Written by John Lombard
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Tuesday, 6 December 2011

image for Engineering Grad Invents Vanishing Machine to Escape Loan Repayment.

In an economy with no jobs, it is becoming increasingly difficult for recent college grads to begin repayment of student loans. With interest accruing and no money being generated, some recent grads have become very creative in ways of escaping loan repayments.

Anthony Spelling, a recent Engineering graduate claims to have invented a vanishing machine. Unlike federal loans, private loans do not forgive repayment requirements if the borrower has passed on. Anthony Spelling took out private loans; therefore, "death is not an escape route."

I meet with Anthony in a lab on his former campus where he is tinkering with his machine.

Spelling explains, "Yes, if I die, my loans must still be repaid. So that's out of the question. But what about vanishing? You know, into thin air! Show me where it mentions that in the loan repayment contract! If I can't pay them off, what other option do I have?"

Spelling's machine, created during his time in school, was originally invented for, "getting rid of old hats or boots."

Spelling's plan is to step into his machine, wait for the countdown, and then dematerialize. Then, if everything works according to plan, he will re-materialize when the job market has picked up, which he claims, "...according to my colleague's research, will be in about 300 years."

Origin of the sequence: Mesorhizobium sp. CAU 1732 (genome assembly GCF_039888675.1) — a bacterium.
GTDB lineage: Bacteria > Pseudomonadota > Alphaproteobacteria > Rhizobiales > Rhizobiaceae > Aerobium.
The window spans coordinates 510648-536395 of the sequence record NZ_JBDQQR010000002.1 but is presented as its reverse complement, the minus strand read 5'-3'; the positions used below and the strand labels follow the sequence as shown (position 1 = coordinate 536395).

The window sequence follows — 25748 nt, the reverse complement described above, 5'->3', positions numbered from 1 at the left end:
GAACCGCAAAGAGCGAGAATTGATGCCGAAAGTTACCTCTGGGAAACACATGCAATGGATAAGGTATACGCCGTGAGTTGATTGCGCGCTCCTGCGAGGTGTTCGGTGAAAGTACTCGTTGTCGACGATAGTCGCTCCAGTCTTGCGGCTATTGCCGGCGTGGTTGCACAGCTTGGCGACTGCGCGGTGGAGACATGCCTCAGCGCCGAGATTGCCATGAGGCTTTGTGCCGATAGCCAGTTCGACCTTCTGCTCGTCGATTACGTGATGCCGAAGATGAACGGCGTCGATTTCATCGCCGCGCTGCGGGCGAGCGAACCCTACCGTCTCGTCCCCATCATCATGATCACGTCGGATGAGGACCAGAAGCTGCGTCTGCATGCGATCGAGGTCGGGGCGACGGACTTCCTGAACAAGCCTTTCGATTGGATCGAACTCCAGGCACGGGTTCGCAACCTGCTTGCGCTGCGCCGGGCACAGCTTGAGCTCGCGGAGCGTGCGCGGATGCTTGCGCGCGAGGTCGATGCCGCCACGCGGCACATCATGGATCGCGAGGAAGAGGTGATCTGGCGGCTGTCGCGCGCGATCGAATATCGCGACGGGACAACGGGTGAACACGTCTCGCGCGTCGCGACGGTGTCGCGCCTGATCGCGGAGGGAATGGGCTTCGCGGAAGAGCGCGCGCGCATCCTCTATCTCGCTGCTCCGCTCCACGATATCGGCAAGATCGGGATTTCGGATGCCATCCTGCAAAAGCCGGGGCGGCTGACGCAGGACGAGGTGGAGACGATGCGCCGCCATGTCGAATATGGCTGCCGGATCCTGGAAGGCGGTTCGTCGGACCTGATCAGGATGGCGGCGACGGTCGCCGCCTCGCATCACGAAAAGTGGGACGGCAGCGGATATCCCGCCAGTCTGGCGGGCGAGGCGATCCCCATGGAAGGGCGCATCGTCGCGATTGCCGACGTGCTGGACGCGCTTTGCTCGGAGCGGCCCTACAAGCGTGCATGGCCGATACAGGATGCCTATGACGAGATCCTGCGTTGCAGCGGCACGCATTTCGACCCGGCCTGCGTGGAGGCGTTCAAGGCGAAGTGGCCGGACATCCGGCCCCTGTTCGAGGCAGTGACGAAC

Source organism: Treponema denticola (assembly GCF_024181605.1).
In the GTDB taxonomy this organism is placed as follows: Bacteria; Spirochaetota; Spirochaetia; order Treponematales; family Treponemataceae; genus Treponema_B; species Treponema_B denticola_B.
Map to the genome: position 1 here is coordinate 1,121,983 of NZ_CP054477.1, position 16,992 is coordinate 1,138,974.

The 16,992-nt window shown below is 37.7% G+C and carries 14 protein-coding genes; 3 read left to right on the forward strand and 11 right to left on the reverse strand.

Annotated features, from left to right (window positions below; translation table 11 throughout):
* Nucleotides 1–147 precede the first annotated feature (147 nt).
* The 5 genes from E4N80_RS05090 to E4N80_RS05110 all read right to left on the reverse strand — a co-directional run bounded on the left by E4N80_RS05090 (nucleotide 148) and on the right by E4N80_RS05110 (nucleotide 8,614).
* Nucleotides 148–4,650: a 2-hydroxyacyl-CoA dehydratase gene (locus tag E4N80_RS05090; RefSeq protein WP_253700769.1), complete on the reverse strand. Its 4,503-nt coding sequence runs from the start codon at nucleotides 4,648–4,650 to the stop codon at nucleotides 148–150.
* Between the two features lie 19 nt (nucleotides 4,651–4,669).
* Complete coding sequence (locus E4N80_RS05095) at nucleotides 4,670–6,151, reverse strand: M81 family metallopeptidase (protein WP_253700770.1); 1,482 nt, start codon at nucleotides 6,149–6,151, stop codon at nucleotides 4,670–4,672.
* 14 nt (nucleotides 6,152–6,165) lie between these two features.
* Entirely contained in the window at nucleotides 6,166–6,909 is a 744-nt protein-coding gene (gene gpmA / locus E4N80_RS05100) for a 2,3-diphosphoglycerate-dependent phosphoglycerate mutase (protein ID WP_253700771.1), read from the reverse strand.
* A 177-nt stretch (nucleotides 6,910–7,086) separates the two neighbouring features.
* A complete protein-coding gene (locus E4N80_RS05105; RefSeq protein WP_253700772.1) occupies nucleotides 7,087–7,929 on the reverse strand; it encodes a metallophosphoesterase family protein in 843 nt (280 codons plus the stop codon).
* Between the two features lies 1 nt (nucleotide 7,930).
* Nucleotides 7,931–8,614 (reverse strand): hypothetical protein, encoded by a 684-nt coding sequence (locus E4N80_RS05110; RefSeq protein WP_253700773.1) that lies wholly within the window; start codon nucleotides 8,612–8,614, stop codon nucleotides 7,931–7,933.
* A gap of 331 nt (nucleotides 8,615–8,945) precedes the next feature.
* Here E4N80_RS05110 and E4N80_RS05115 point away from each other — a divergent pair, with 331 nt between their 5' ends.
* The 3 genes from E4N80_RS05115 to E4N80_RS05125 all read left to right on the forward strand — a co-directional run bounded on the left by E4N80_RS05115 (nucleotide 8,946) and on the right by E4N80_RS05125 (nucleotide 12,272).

Spelling steps into his machine as if practicing for the big moment.

"So you see? I just wait it out! Sure, I'll still have to pay off the loans, but at that point there will be jobs aplenty! I'll be making millions!"

I ask if he has factored in interest on the loans.

"What?! Oh my god! Interest! Why didn't I think about interest! Depending on when I re-materialize, let's see 300 years at a 7% variable rate compounding quarterly...my loans could be in the billions! Oh god. Oh god!"

Anthony begins throwing beakers and gears around the lab muttering to himself Interest...interest!

As a means to calm Spelling, I ask if he has considered other options, like a part-time job.

"What, like at a Quiznos?"

Spelling takes a breath and unplugs his machine.

"I guess that'd be fine. I'm a little weary about the machine anyway. All the boots I try to de-materialize just end up re-materializing over there in the corner."

Spelling points to the corner of the room where a mound of old boots and hats are piled.

"I'd have to move back in with my parents, but I guess that might be better than de-materializing. Wow when I say it out loud it sounds really insane. Honestly, I thought it was a brilliant idea."

Two months later, I stop into a Quiznos and find Spelling behind the counter. He explained to me everyone making sandwiches that day had college degrees. He claims they also had stories of attempting to outrun private loans only to realize its futility.

Whether or not more jobs will become available for recent grads is an uncertainty. Whether or not recent grads will find ways generating enough money to pay off loans is another uncertainty. In fact, it seems the only real certainty right now is: some very intelligent sandwiches are being made.

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The story above is a satire or parody. It is entirely fictitious.

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